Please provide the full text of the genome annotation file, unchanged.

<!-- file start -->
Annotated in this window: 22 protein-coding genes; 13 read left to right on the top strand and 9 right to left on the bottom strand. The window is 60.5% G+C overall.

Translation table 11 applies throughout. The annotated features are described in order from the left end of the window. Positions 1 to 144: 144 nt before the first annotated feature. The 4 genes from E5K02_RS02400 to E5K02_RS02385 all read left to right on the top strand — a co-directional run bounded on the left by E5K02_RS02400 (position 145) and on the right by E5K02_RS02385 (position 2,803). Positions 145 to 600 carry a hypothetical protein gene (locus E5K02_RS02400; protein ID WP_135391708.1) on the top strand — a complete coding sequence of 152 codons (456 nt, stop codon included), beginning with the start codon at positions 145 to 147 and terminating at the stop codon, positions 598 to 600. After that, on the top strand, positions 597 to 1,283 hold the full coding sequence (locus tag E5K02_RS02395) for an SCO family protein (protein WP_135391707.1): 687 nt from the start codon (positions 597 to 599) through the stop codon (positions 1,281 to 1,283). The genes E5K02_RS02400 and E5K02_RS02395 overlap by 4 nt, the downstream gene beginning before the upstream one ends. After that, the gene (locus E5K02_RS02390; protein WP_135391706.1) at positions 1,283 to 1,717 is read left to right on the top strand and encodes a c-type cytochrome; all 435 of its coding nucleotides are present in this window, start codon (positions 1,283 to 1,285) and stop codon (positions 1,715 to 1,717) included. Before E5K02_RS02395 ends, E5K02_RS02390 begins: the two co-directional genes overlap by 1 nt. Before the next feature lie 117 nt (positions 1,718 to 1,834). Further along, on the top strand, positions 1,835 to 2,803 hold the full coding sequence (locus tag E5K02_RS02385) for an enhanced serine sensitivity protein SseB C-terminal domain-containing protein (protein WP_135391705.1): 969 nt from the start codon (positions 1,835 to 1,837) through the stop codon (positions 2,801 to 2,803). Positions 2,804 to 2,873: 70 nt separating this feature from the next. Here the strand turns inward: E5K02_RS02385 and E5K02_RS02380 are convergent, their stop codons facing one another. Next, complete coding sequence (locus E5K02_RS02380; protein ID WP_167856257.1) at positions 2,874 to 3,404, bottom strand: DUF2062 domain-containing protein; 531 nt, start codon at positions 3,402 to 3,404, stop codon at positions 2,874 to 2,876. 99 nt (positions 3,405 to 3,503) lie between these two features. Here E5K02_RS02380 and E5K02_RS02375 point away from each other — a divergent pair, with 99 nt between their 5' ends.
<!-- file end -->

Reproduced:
Annotated in this window: 22 protein-coding genes; 13 read left to right on the top strand and 9 right to left on the bottom strand. The window is 60.5% G+C overall.

Translation table 11 applies throughout. The annotated features are described in order from the left end of the window. Positions 1 to 144: 144 nt before the first annotated feature. The 4 genes from E5K02_RS02400 to E5K02_RS02385 all read left to right on the top strand — a co-directional run bounded on the left by E5K02_RS02400 (position 145) and on the right by E5K02_RS02385 (position 2,803). Positions 145 to 600 carry a hypothetical protein gene (locus E5K02_RS02400; protein ID WP_135391708.1) on the top strand — a complete coding sequence of 152 codons (456 nt, stop codon included), beginning with the start codon at positions 145 to 147 and terminating at the stop codon, positions 598 to 600. After that, on the top strand, positions 597 to 1,283 hold the full coding sequence (locus tag E5K02_RS02395) for an SCO family protein (protein WP_135391707.1): 687 nt from the start codon (positions 597 to 599) through the stop codon (positions 1,281 to 1,283). The genes E5K02_RS02400 and E5K02_RS02395 overlap by 4 nt, the downstream gene beginning before the upstream one ends. After that, the gene (locus E5K02_RS02390; protein WP_135391706.1) at positions 1,283 to 1,717 is read left to right on the top strand and encodes a c-type cytochrome; all 435 of its coding nucleotides are present in this window, start codon (positions 1,283 to 1,285) and stop codon (positions 1,715 to 1,717) included. Before E5K02_RS02395 ends, E5K02_RS02390 begins: the two co-directional genes overlap by 1 nt. Before the next feature lie 117 nt (positions 1,718 to 1,834). Further along, on the top strand, positions 1,835 to 2,803 hold the full coding sequence (locus tag E5K02_RS02385) for an enhanced serine sensitivity protein SseB C-terminal domain-containing protein (protein WP_135391705.1): 969 nt from the start codon (positions 1,835 to 1,837) through the stop codon (positions 2,801 to 2,803). Positions 2,804 to 2,873: 70 nt separating this feature from the next. Here the strand turns inward: E5K02_RS02385 and E5K02_RS02380 are convergent, their stop codons facing one another. Next, complete coding sequence (locus E5K02_RS02380; protein ID WP_167856257.1) at positions 2,874 to 3,404, bottom strand: DUF2062 domain-containing protein; 531 nt, start codon at positions 3,402 to 3,404, stop codon at positions 2,874 to 2,876. 99 nt (positions 3,405 to 3,503) lie between these two features. Here E5K02_RS02380 and E5K02_RS02375 point away from each other — a divergent pair, with 99 nt between their 5' ends.